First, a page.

Paul also says that you shouldn't walk into a room and immediately start talking about yourself. Listen first. Ask people about themselves and have a conversation.

Finally, Paul says, have your elevator speech ready. But not only that, have your 2-floor elevator speech ready and your 6-floor elevator speech ready. That way you can pull out one or the other depending on how much time you have or what the circumstance calls for.

It's About How You Pitch Yourself

Don't tell people what you do. Tell people who you help.

Rather than standing up and saying, "Hi, I'm Ralph and I run a marketing company," it would be far more beneficial to tell people, "Did you know that Google recently changed their search algorithm so if your site isn’t mobile friendly it won't show up as well in search? I help people build sites that can be found in search so they don't have to worry about Google or algorithm changes."

Which one do you think will entice someone to want to learn more?

Tell People What Type Of Customer You're Looking For

In my group there is a business owner who cleans ducts. If all he ever says is, "My company cleans ducts," that makes it tough for me to refer business to him. How many people do you know walk around talking about their ducts? Probably not a lot.

But when he says instead, "I'm looking for a customer that has allergies and wants relief," now the pool opens. I know plenty of people with allergies and they all want relief. I had no idea – until he mentioned it – that having clean ducts would help.

By being specific about the customer he's looking for, he gets a lot more business.

Think about how you can make your ask (in networking lingo) specific. It helps to have an avatar that you can use as an example.

Networking Keeps You On Your Game

If you're in a formal networking group you have to do your best. Otherwise you'll be in a room full of people who will never refer you to anyone.

Being in a networking relationship can help keep you on top of your game and performing at your best because you don't want to disappoint the people you see every week.

Find A Power Partner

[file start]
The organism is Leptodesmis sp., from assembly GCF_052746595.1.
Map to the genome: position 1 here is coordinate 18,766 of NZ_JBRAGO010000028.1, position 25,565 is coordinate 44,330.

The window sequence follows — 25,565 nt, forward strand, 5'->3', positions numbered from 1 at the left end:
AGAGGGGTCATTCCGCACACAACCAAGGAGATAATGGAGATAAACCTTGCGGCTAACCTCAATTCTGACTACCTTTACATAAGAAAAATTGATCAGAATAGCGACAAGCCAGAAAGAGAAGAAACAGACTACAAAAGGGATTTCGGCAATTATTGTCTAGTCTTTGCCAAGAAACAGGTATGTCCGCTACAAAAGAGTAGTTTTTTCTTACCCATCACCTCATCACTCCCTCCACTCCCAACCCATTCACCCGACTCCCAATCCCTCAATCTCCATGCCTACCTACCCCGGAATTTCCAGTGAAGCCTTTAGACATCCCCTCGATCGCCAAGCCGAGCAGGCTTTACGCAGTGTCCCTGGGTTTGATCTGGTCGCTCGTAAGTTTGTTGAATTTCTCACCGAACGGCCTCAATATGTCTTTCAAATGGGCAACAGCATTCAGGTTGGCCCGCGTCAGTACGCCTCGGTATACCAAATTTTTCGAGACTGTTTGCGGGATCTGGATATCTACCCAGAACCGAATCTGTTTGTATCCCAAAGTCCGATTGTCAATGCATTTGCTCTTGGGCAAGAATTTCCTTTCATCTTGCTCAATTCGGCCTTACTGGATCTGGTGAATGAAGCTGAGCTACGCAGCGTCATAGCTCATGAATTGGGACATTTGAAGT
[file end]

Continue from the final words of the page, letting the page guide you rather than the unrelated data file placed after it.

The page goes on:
My colleague who cleans ducts is a great power partner for the guy who steams carpets.

A real estate attorney is a great power partner for a mortgage broker.

But even people who seem like competitors can be a great power team. Think of Paul as a photographer who specializes in commercial photography. He's a great partner for wedding photographers.

The idea is to find someone whose business complements yours so you're more likely to have opportunities to refer business to each other.

You can even team up with direct competition. We know plenty of top notch marketing companies and web developers who we'd refer business to in a heartbeat. Remember, not every client is right for every business, so maybe someone we're not a good fit for would do well with one of our respected competitors.

Should A Networking Group Track Referrals?

BNI keeps track of how much business was passed (in dollars) each year. That freaks some people out but the truth is, it can help motivate you against a goal and be a useful tool to evaluate how well your group is operating.

But, Paul says, that's not the only thing that should be tracked. It's just one metric in your toolbox. Maybe some people don't refer a lot of business but they bring great guests. Maybe some manage the group or after-hours events. There are plenty of ways to measure the success of a group so don't be afraid of the idea of tracking revenue exchange.

In A Nutshell... 

Listen before you talk. Don't obsess over the word "networking", just have a conversation. Be specific about who you help and how. Try out a bunch of networking groups before committing. You're interviewing them as much as they're interviewing you. Make sure the chemistry is there and if not, enjoy your breakfast and move on. Look at networking as a long game and htink of the people in your group as your sales team and evangelists. And remember, always be awesome!

Your Marketing Action Item

From Paul: In the next 48 hours when you run into someone in your day-to-day life, ask them about their business. For example, if you see someone standing in line for coffee wearing an "Al's Electricians" t-shirt, start a conversation. Ask him three or four questions about what he does. Then just listen!